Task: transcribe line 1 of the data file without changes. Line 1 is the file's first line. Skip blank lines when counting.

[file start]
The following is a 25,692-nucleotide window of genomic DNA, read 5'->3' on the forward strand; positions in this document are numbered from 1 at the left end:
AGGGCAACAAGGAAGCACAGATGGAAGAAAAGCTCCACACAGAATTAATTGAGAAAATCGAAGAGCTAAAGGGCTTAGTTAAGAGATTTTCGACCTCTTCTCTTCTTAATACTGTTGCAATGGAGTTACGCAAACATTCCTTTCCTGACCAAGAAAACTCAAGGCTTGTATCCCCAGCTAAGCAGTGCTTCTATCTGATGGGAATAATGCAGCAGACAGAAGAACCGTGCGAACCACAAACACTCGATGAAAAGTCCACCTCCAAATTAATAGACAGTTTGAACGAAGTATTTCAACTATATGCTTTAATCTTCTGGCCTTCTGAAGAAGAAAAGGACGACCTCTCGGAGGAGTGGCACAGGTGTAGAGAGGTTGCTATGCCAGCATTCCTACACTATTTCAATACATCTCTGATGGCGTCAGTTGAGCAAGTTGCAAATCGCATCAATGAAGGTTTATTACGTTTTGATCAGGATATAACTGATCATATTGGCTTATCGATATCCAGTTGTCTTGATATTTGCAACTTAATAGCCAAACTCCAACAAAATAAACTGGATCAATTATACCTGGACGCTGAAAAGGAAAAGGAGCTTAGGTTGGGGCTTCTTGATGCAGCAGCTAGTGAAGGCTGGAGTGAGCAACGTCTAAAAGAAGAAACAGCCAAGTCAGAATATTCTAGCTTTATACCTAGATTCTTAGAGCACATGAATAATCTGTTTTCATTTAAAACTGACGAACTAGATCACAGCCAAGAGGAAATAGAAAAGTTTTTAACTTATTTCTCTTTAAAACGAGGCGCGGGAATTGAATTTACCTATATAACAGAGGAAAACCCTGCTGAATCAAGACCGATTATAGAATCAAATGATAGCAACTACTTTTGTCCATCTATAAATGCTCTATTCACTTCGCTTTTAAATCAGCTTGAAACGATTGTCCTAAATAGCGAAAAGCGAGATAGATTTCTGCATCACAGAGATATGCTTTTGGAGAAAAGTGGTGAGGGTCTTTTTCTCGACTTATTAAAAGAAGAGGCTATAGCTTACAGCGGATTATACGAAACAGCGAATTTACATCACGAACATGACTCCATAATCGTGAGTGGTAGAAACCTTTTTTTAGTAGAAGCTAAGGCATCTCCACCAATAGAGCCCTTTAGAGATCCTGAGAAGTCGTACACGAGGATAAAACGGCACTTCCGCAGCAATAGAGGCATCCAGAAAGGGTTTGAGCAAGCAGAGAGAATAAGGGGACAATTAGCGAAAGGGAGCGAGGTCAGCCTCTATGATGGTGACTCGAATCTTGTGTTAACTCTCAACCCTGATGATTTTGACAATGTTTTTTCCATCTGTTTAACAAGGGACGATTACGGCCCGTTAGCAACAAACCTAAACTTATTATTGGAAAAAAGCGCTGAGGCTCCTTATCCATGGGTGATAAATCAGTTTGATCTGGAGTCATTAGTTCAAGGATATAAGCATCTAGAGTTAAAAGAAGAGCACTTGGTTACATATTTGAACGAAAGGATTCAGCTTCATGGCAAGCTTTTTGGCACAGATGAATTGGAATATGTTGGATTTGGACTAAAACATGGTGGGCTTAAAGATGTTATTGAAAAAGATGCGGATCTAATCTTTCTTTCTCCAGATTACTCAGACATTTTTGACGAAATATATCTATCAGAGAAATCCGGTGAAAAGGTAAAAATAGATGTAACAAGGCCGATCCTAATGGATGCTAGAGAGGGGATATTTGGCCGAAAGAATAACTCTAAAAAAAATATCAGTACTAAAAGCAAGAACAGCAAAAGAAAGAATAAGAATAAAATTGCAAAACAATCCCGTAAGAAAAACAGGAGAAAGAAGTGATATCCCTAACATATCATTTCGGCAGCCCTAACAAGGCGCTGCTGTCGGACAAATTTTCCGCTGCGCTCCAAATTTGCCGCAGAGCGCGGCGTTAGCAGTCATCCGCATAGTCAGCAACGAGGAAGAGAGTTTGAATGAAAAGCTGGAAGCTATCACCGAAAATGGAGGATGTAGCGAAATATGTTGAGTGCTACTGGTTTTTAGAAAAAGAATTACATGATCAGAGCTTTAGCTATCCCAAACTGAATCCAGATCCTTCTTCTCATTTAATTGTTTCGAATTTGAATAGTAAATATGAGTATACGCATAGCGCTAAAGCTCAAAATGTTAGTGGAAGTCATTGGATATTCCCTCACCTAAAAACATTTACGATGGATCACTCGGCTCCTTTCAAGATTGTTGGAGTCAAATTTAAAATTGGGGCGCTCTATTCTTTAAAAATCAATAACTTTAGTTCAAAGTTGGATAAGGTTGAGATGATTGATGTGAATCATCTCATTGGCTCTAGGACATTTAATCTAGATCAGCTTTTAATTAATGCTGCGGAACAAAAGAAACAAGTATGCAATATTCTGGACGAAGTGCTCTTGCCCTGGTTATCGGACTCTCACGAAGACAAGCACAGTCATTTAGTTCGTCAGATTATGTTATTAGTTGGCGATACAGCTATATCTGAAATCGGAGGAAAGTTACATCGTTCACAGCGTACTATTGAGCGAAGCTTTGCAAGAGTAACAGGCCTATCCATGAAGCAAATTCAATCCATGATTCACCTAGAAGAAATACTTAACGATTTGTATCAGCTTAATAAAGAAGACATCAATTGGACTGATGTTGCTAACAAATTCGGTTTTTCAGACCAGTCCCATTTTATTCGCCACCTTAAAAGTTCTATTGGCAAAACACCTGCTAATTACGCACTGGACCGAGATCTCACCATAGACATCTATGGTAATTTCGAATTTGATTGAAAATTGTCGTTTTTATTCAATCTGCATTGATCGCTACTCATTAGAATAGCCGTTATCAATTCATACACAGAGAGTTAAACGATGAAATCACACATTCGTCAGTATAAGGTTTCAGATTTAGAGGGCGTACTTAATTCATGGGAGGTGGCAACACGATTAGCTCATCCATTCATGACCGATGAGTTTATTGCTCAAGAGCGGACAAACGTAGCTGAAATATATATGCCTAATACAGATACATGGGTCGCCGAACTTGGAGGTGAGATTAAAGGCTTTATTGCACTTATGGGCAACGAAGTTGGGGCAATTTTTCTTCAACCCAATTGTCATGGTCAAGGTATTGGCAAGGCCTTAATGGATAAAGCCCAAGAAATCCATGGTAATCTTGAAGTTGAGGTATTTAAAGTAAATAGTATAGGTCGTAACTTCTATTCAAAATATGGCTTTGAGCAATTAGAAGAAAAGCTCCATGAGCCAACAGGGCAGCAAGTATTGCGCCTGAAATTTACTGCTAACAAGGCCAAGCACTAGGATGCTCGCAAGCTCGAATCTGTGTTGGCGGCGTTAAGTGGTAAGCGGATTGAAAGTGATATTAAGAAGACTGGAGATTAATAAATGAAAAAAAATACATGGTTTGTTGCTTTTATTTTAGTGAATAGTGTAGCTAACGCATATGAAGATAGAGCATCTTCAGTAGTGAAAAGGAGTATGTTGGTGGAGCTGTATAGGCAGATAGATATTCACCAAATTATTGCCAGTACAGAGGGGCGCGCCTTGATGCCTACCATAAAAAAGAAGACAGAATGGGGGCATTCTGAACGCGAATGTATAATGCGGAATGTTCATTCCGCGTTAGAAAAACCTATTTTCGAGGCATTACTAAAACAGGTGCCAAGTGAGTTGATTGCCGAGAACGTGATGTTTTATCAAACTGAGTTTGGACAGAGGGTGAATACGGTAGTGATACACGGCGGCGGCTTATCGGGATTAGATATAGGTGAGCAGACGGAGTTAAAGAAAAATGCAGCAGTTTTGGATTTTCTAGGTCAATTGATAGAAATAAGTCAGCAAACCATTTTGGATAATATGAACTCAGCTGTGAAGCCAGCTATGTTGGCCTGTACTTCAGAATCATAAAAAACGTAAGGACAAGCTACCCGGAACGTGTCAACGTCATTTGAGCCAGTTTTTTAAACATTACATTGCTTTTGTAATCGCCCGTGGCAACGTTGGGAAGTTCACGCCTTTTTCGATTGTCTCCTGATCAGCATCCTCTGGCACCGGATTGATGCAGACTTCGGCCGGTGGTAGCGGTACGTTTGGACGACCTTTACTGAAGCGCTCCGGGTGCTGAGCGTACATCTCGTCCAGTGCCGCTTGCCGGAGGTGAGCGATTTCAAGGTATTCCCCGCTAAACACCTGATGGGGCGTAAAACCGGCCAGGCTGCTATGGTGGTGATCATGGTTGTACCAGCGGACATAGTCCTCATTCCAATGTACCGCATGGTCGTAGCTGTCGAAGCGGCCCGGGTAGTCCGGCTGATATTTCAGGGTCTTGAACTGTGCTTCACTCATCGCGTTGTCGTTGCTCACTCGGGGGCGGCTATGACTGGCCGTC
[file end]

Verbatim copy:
The following is a 25,692-nucleotide window of genomic DNA, read 5'->3' on the forward strand; positions in this document are numbered from 1 at the left end: